Shocking, intense, and utterly original, Black-Eyed Susans is a dazzling psychological thriller, seamlessly weaving past and present in a searing tale of a young woman whose harrowing memories remain in a field of flowers—as a killer makes a chilling return to his garden.

Circling the Sun by Paula McLain

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Circling the Sun

by Paula McLain

published by Ballantine Books

July 28, 2015

I received this book as an advance review copy from the publisher through net Galley in exchange for an honest review.

My Review

I loved McLains’ The Paris Wife so much and I was so happy to receive Circling The Sun from the publishers.  I was not disappointed!  First- this makes me want to read, and then watch Out of Africa, which I never have.  Then I want to read Markham’s own memoir West with the Night.  The author has presented an amazing description of aAfrica in the early 20th century, as well as one of the Europeans who either treated it as a part of heaven, or a playground for the wealthy and bored.

Beryl Markham lived an amazing life.  She grew up on a farm in Kenya, raised only by her somewhat neglectful father after her mother leaves them to return to England.  She was permitted to run wild, learning how to hunt and shoot with the native boys.  When her father tries to send her to school in her teens, she repeatedly runs away until she is kicked out.  She lived her life in such an unconventional way, at at time when there weren’t many choices for women living on their own.  She did marry two times- both were very unhappy and ended quickly.  Markham had many affairs, but was only made truly happy but three things- horses, Denys Finch- Hatton, and flying.

This might be one of my favorite books of the year so far.  The writing was wonderful and the author obviously did a meticulous job with her research.  My favorite part of the book is the descriptions of Africa, and the obvious love Markham had for it.  I would definitely recommend this book.  A big thank you to Ballantine Books and Net Galley for sharing it with me!

Summary

Paula McLain, author of the phenomenal bestseller The Paris Wife, now returns with her keenly anticipated new novel, transporting readers to colonial Kenya in the 1920s. Circling the Sun brings to life a fearless and captivating woman—Beryl Markham, a record-setting aviator caught up in a passionate love triangle with safari hunter Denys Finch Hatton and Karen Blixen, who as Isak Dinesen wrote the classic memoir Out of Africa.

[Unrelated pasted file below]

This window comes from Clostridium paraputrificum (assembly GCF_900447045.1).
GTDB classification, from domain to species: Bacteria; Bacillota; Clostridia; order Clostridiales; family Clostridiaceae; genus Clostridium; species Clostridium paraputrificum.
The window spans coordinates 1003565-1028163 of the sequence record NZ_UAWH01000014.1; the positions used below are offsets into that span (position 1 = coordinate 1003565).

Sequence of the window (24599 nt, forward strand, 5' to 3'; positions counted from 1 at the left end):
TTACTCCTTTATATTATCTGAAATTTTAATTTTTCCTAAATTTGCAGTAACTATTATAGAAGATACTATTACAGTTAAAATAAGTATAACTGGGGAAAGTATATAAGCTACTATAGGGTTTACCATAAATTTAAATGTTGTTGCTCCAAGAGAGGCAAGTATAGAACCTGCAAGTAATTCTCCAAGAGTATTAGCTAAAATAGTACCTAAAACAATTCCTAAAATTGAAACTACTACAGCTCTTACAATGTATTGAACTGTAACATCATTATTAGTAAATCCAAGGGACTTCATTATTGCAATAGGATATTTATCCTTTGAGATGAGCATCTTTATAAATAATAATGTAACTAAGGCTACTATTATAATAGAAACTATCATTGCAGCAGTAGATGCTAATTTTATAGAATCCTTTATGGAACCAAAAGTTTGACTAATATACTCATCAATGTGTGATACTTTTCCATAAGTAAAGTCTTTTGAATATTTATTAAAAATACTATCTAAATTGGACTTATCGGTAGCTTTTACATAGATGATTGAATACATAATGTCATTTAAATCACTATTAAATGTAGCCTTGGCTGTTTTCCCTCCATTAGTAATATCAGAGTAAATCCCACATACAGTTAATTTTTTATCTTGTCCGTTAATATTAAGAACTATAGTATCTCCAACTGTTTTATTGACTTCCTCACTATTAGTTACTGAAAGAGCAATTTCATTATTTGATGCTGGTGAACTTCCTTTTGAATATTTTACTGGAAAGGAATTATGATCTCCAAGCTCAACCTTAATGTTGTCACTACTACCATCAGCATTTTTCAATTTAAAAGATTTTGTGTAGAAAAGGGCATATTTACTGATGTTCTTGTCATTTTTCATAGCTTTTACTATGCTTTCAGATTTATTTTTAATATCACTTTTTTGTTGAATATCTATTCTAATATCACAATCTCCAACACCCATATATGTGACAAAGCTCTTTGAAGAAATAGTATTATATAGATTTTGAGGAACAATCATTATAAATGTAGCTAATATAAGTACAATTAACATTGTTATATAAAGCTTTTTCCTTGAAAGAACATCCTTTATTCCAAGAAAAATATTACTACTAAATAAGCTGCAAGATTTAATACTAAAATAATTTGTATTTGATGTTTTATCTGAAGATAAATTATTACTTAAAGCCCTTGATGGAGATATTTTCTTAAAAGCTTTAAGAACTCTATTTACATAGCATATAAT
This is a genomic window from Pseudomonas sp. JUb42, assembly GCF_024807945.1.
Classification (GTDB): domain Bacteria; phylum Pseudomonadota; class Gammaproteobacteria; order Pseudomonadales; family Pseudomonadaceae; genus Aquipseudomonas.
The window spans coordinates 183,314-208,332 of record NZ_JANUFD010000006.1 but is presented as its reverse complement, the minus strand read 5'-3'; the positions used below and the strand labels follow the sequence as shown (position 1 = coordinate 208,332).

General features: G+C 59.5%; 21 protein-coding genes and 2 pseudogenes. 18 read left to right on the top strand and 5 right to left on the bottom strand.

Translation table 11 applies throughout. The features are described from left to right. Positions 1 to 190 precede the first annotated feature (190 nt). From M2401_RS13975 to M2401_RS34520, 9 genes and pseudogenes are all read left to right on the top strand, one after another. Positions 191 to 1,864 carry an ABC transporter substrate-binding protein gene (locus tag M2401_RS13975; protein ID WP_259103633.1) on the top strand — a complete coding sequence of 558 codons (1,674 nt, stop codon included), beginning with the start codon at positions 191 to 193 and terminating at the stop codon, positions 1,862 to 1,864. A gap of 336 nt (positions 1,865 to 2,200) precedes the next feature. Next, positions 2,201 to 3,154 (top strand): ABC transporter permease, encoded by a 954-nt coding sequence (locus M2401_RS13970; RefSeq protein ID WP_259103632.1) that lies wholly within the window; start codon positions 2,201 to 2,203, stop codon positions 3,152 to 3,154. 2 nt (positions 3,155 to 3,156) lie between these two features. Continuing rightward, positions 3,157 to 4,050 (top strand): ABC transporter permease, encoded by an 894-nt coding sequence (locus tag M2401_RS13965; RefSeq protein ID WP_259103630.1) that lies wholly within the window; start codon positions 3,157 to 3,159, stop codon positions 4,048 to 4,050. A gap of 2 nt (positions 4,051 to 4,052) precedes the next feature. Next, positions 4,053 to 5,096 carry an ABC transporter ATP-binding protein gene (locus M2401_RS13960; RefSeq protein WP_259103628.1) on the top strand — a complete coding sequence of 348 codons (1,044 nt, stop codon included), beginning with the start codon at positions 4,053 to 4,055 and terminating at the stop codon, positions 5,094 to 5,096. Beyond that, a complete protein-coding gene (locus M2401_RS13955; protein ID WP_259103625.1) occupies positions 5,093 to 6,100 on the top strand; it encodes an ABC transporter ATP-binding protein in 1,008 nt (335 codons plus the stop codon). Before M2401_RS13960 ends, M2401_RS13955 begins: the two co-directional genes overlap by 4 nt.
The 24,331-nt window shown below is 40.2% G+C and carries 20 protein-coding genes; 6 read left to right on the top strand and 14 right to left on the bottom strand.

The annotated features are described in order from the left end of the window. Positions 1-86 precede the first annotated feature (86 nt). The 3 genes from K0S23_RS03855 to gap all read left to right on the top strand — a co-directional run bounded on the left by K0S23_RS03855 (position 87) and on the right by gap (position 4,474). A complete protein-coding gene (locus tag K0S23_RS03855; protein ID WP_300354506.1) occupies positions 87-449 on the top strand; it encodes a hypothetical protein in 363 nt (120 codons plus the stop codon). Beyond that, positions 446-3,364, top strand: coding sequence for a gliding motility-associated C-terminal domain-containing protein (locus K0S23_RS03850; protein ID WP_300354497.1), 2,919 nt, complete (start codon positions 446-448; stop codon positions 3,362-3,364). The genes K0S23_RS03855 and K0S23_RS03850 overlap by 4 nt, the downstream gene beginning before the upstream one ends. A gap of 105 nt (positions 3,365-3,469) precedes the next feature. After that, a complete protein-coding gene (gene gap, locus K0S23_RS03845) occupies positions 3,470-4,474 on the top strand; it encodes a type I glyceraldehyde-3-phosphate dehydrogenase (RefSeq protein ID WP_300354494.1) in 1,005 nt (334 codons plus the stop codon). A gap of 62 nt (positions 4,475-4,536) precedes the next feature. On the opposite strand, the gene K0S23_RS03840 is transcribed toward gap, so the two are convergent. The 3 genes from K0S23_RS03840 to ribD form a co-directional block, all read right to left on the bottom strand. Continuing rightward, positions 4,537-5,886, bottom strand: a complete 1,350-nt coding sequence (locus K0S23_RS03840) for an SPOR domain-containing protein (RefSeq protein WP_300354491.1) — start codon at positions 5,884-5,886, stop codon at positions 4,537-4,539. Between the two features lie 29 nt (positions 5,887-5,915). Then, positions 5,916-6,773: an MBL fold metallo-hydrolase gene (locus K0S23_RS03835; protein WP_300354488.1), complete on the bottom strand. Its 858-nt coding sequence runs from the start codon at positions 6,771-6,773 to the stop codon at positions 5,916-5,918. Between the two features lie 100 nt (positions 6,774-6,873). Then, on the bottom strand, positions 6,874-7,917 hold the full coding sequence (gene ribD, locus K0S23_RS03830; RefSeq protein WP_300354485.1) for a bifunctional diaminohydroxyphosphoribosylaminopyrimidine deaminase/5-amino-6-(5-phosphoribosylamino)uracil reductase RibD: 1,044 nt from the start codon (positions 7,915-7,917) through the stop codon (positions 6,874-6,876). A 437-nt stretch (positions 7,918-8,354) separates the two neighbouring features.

Brought to Kenya from England as a child and then abandoned by her mother, Beryl is raised by both her father and the native Kipsigis tribe who share his estate. Her unconventional upbringing transforms Beryl into a bold young woman with a fierce love of all things wild and an inherent understanding of nature’s delicate balance. But even the wild child must grow up, and when everything Beryl knows and trusts dissolves, she is catapulted into a string of disastrous relationships.

Beryl forges her own path as a horse trainer, and her uncommon style attracts the eye of the Happy Valley set, a decadent, bohemian community of European expats who also live and love by their own set of rules. But it’s the ruggedly charismatic Denys Finch Hatton who ultimately helps Beryl navigate the uncharted territory of her own heart. The intensity of their love reveals Beryl’s truest self and her fate: to fly.

Set against the majestic landscape of early-twentieth-century Africa, McLain’s powerful tale reveals the extraordinary adventures of a woman before her time, the exhilaration of freedom and its cost, and the tenacity of the human spirit.

To learn more about Beryl Markham, check out some of these site-

http://scandalouswoman.blogspot.com/2013/04/the-many-lives-of-beryl-markham.html

https://en.wikipedia.org/wiki/Beryl_Markham

http://womanpilot.com/?p=67

Review- A Dual Inheritance

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A Dual Inheritance

by Joanna Hershon

published by Ballantine Books

2013

Summary

For readers of Rules of Civility and The Marriage Plot, this engrossing, very smart novel about passion, betrayal, class and friendship delves deeply into the lives of two generations, against backgrounds as diverse as Dar es Salaam, Boston, Shenzhen and Fisher’s Island. It is the most accomplished book-by far-of this prominent young author’s career.

Cambridge, Massachusetts, 1963: two students meet one autumn evening during their senior year at Harvard-Ed, a Jewish kid on scholarship, and Hugh, a Boston Brahmin with the world at his feet. Ed is unapologetically ambitious and girl-crazy, while Hugh is ambivalent about everything aside from his dedicated pining for the one girl he’s ever loved. An immediate, intense friendship is sparked that night between these two opposites, which ends just as abruptly, several years later, although only one of them understands why. A Dual Inheritance follows the lives of Ed and Hugh for next several decades, as their paths-in spite of their rift, in spite of their wildly different social classes, personalities and choices-remain strangely and compellingly connected.

My Review

This is the first book I have received as part of the Early Reviewers program at Library Thing in return for a fair and honest review.  When I read the synopsis, I was so excited to start it.

The story follows the lives of two men from very different backgrounds who become improbable friends at Harvard in the 1960s. Hugh is from a wealthy, WASP, well known family and Ed is a poor Jewish boy from from Dorchester. These two become best friends in their senior year, and are joined by Hugh’s girlfriend Helen to become an inseparable threesome. I really enjoyed the first half of this book, especially the descriptions of Harvard, and the beach house on Fishers Island. As the characters left college and moved on with their lives, the tone of the story seemed to change. I felt the main characters were becoming desperate and very depressing. It wasn’t until the later part of the book, where the Hugh’s and Ed’s daughter meet in boarding school and become best friends, that I regained interest.
I though Joanna Hershon’s writing was very good, and did enjoy reading it, but not as much as I had hoped.

rating- 3 out of 5